Whether it’s the nurses and doctors evacuating hundreds, the Coast Guard rescuers helping boaters to safety, or power-company officials working around the clock to keep the lights on, Hurricane Sandy has no shortage of people doing their best to help others. We salute these heroes, whom you can see in the gallery.

It is nice to see that the government is doing it right this time, in contrast to the mess of Katrina.  Romney would cut FEMA?  I think he is not happy about being reminded of that foolish statement, one of many.

 Richard and Yosefa  (thank you) have called our attention to a law passed by the legislature in North Carolina that would prohibit use of sea level rise predictions based on global warming.
A house on North Carolina's Outer Banks -- a frequent target of tropical storms -- undercut by the storm surge from Hurricane Isabel in 2003. Credit: Mark Wolfe/FEMA
 The scientists, commissioned by the state, predict a one meter rise by the end of the century. The law prohibits using this number lest real estate developers lose money. The Colbert report puts it in perspective.

You may laugh and cry at the same time. James Hansen who is the greatest expert on the subject projects a five meter rise by 2100 although many doubt that it will be more than three to four meters.
The picture that emerges is a relatively slow manageable sea level rise in the first part of the century followed by increasingly catastrophic levels of change in the latter part of the century as the rapid breakdown of the ice sheets overwhelms everything else.
The developers say eight inches or about 20 centimeters. Take your choice.

On to rants about what people do:
We have long noted that the people who most vehemently oppose abortion rights are invariably in favor of capital punishment, support uncontrolled  possession of deadly weapons, declare that climate change is a liberal hoax and see no reason to protect wildlife and biological diversity. Yet, as pointed out so well by Thomas Friedman in the NYTimes, these people have laid claim to the title of being "Pro-Life."
Our daughter, Zohar, compared them to a sports fisherman who tosses a small fish back into the lake with the intention of catching it later when it has grown to legal size. The only way to describe this is the good Yiddish word "chutzpa" meaning infinite cheek. To some extent, we must admit that liberals have been at fault, as they always are, by being insufficiently aggressive in protecting humanistic principles. We think the time has long passed to take off the velvet gloves and start some real political activism in countries around the world. Occupy was a start and the cottage cheese demonstrations in Israel struck a nerve, but nothing really seems to change. We need massive voting, demonstrations, publications, media campaigns, the works.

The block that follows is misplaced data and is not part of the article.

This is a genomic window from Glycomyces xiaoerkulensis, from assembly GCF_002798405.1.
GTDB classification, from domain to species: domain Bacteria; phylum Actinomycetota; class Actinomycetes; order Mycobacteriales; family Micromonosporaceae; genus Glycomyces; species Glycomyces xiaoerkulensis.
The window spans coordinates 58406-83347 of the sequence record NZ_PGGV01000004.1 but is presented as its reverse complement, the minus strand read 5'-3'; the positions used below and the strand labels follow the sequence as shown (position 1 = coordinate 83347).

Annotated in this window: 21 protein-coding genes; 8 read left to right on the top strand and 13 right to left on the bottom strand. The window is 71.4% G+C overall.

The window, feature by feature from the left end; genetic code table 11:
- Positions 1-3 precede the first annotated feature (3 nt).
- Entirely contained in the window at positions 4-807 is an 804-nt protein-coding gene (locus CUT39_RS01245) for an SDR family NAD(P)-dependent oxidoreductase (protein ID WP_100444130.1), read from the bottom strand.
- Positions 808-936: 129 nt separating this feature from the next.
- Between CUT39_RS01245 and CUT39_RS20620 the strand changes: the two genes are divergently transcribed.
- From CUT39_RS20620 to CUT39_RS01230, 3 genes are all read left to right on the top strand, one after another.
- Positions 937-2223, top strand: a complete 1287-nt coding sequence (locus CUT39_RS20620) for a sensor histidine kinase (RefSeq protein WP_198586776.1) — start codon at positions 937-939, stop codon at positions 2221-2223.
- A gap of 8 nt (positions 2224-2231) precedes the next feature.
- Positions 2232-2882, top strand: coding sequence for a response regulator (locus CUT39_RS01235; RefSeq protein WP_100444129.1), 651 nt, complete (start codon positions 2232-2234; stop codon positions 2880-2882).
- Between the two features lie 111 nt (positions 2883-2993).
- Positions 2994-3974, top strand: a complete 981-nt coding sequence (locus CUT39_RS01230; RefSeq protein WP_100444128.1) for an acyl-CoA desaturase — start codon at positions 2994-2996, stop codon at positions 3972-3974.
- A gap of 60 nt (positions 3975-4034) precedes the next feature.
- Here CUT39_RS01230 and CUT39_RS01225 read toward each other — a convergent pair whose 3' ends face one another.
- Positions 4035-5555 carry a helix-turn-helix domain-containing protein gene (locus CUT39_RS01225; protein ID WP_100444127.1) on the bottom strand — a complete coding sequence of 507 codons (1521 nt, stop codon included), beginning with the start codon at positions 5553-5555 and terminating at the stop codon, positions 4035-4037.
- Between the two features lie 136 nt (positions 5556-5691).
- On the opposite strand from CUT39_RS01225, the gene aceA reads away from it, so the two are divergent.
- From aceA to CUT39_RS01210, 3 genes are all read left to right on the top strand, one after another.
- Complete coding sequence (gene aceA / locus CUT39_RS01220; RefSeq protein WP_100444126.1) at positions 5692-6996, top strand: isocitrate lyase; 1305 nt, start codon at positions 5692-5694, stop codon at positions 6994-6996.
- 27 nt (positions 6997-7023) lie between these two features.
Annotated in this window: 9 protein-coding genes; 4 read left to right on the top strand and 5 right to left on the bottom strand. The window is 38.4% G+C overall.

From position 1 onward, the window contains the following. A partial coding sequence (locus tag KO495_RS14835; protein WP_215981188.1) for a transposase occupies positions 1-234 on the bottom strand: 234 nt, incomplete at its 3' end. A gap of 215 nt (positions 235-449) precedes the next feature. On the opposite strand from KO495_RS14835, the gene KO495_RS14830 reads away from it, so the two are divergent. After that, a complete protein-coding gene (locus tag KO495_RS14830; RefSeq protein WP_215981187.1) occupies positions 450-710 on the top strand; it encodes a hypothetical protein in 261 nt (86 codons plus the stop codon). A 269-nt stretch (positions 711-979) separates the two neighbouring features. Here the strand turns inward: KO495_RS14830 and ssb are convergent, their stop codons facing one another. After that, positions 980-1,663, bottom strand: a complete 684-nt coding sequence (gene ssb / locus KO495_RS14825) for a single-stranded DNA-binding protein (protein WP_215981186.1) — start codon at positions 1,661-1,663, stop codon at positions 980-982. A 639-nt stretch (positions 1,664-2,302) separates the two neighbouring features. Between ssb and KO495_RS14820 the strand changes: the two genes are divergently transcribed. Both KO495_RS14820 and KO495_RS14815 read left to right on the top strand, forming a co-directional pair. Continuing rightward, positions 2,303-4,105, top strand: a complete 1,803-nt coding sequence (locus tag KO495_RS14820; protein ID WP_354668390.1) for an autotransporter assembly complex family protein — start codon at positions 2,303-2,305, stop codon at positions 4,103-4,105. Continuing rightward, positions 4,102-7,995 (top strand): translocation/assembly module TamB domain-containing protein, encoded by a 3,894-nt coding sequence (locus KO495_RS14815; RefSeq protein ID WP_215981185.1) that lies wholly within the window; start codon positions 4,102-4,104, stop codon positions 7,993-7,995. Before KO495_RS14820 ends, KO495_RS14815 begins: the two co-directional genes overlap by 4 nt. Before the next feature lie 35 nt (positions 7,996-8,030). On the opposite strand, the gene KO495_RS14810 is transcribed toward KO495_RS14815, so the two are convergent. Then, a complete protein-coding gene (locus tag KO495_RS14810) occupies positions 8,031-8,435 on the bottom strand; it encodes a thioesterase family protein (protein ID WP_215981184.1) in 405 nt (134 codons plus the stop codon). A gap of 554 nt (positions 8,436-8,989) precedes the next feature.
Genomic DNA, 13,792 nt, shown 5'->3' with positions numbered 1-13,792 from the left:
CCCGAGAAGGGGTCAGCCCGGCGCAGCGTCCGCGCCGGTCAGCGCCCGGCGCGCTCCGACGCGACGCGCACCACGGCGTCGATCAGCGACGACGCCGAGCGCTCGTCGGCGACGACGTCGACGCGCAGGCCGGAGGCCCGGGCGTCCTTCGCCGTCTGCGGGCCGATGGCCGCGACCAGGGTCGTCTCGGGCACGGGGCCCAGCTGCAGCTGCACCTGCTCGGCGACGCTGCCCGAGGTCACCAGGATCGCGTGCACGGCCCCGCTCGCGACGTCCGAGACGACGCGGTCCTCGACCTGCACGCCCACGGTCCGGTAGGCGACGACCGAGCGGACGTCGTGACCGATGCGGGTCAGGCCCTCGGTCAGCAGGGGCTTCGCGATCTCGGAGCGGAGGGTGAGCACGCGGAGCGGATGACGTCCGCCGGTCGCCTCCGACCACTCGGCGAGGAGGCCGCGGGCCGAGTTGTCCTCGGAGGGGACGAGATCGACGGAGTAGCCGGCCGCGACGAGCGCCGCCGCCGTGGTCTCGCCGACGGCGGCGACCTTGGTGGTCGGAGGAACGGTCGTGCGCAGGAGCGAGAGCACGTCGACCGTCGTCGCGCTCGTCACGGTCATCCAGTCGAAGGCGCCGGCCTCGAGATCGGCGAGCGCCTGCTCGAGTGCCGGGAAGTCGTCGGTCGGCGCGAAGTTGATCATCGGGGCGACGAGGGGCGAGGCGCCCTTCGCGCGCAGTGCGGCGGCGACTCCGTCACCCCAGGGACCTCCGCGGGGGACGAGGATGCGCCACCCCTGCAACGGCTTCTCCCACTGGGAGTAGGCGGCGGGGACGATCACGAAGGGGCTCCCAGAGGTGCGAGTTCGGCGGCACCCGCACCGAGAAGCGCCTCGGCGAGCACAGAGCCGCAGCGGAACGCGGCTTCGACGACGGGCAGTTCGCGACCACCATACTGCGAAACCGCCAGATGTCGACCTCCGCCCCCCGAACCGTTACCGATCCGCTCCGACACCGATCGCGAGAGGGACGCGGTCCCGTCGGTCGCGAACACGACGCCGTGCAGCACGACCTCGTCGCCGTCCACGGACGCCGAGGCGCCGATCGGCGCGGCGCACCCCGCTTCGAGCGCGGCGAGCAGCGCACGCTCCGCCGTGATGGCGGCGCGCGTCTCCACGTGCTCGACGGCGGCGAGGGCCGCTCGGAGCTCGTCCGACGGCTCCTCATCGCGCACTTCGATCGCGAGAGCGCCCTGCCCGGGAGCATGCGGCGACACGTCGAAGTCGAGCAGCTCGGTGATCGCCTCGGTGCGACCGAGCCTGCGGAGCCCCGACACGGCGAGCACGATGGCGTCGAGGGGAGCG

This week two Vietnamese songwriters were sentenced to prison terms for writing songs critical of the government. As said by Amnesty International "This is a ludicrous way to treat people just for writing songs,’’ adding that "These men are prisoners of conscience, detained solely for the peaceful exercise of their right to freedom of expression through their songs and non-violent activities, and should be freed." In our Human Rights blog we have a call for action to aid bloggers who have been sentenced to prison for the same "offense." It is time for the Vietnamese government to realize that their people did not struggle for their freedom from Western imperialism in order to submit to a homegrown repressive regime.

The transition to democracy in Myanmar (Burma) is being sadly marred by the ongoing violence between Buddhists and Muslims. More than 22,000 people have been displaced by violence in Burma's Rakhine state, mostly members of  the Muslim Rohingya minority. These people have been living in Burma for generations, but are still regarded by the government as illegal immigrants from Bangladesh. The Bangladeshi government claims that it cannot accept additional refugees from Burma. The situation remains exceedingly grim for these people.